User: flenvcenter Topic: Sustainability-Independent
Category: Environmental Justice :: Diversity
Last updated: Apr 13 2019 24:17 IST RSS 2.0
 
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Trump administration rubber stamps Arizona copper mine 12.4.2019 High Country News Most Recent
An industry-friendly ruling contradicts years of concerns over potential damage to endangered species, water systems and Native American cultural sites.
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What We Know About Fossil Fuels 30 Years After The Exxon Valdez Oil Spill 24.3.2019 Green on HuffingtonPost.com
The largely invisible impacts of long-term fossil fuel extraction were beginning to surface.
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Liberal budget leaves behind Indigenous women and children 21.3.2019 rabble.ca - News for the rest of us
Liberal budget leaves behind Indigenous women and children
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EPA Administrator Dismisses Climate Change As '50 To 75 Years Out' 20.3.2019 Green on HuffingtonPost.com
Andrew Wheeler, a former coal industry lobbyist, has regularly downplayed the threat of climate change.
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Student organizers report back on March 15 climate strike 20.3.2019 rabble.ca - News for the rest of us
Maya Bhullar Many of us supported and were heartened by students coming out on March 15 to demand that local and federal government take real steps to combat climate change. There were many great interviews and news stories which talked to kids out on the street . The Activist Toolkit, however, decided to take a different approach. I contacted all the local organizers I could find and asked them: 1. How did your local climate strike go? 2. What worked and what did not? 3. What will you be doing for the national day of action in Canada on May 3? 4. What did some of the students that participated say? 5. What are you trying to win in your communities? I am posting edited versions of the responses I received below. If you would like to connect about your experience organizing the strike in your community, please send it my way. The Activist Toolkit will continue stay in touch with organizers and continue to help support the demand for real action on climate change. The reports below are the personal ...
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Mining companies pollute waterways. Citizens pay. 19.3.2019 High Country News Most Recent
Nearly 2 billion pounds of toxic waste were dumped into western waterways in 2017, and taxpayers are left to clean up the mess.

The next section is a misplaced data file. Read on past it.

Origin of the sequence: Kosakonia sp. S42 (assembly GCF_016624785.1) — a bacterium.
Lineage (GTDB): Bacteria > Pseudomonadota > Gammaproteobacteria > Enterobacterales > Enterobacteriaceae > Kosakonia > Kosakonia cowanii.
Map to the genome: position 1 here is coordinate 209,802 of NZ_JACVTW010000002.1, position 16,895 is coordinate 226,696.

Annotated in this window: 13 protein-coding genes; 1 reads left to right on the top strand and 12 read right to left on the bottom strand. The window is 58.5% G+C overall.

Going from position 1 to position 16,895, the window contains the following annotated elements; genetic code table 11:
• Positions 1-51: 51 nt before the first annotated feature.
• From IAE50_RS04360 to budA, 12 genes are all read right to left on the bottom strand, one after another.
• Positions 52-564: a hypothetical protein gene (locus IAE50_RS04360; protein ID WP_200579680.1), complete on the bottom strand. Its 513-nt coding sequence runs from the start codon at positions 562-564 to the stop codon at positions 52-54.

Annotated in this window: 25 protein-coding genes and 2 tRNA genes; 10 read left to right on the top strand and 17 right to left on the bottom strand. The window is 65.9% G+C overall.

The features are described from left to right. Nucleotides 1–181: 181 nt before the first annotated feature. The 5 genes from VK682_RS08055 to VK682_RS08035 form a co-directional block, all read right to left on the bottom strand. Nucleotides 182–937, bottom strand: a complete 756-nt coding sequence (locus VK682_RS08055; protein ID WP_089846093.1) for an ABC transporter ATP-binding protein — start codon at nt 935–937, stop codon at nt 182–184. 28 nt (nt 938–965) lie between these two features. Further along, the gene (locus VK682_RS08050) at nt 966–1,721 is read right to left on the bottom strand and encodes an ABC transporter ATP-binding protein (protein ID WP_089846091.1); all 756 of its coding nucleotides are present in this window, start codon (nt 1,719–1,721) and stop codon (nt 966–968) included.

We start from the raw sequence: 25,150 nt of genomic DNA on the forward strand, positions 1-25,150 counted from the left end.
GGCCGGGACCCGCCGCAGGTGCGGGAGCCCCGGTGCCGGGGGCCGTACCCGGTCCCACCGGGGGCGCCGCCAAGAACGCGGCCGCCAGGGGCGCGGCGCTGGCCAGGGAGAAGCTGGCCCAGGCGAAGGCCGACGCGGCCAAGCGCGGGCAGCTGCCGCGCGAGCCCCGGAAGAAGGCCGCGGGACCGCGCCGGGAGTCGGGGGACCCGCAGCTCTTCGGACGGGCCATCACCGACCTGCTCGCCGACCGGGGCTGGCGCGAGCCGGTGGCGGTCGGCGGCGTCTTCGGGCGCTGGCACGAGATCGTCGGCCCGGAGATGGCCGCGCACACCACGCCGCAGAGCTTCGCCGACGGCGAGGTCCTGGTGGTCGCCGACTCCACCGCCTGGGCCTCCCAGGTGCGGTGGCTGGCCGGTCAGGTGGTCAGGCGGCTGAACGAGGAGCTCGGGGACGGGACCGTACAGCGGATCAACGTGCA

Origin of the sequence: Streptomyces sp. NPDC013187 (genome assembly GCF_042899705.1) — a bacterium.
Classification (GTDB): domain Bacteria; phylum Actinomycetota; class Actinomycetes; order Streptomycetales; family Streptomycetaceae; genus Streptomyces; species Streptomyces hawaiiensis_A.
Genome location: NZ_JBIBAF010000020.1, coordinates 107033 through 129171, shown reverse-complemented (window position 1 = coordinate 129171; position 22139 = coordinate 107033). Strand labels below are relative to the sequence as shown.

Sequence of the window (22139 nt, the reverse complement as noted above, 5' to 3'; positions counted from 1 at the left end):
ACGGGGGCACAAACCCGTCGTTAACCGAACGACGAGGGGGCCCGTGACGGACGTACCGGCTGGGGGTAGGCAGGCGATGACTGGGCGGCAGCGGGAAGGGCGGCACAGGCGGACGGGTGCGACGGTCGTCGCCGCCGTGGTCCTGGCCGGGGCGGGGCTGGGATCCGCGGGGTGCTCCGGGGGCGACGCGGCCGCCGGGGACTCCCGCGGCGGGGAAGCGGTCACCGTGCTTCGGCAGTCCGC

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Sustainability professionals must shine brighter than their peers: Here's how to do it 18.3.2019 Business Operations | GreenBiz.com
5 ways for rising above stereotypes and cognitive biases about environmental, social and governance strategists.
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The evolution of women's marches into broad social movements 12.3.2019 rabble.ca - News for the rest of us
Judy Rebick Despite the cold of Toronto's first snowy day of the winter, I, along with about 2,000 others, took to the streets on January 19 for the Women's March on: Toronto -- one of hundreds of similar marches across the U.S. and Canada. It was the most spirited march I've been on in years, in part because of the cold, in part because of a great group of passionate speakers, and in part, I hope, because people are getting the idea that radical women are the best way out of this mess. The first Women's March on Washington in 2016 was held to protest the inauguration of Donald Trump as U.S. president. The success of women's marches led to a significant number of young, kick-ass women of colour being elected to the U.S. Congress this fall. One of the newly elected, Alexandria Ocasio-Cortez, spoke at the New York Women's March this year. Justice is not just about identity, she said, "It's about the water we drink, the air we breathe, how much ladies are being paid, whether we can stay with our children ...
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New Mexico lawmakers focus on equity in the outdoors 4.3.2019 High Country News Most Recent
A new fund would help low-income youth play in their public lands.
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Environmental victories don’t guarantee economic justice 14.2.2019 High Country News Most Recent
Without a just transition, the Navajo Generating Station closure will have harmful consequences.
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On-the-ground pollution data spurred stricter zoning in Los Angeles 31.1.2019 High Country News Most Recent
Locals’ efforts prompted buffers for auto shops and air filter rules for new buildings.
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What killed Washington’s carbon tax? 21.1.2019 Current Issue
The curious death of 1631 and what it says about the future of addressing climate change.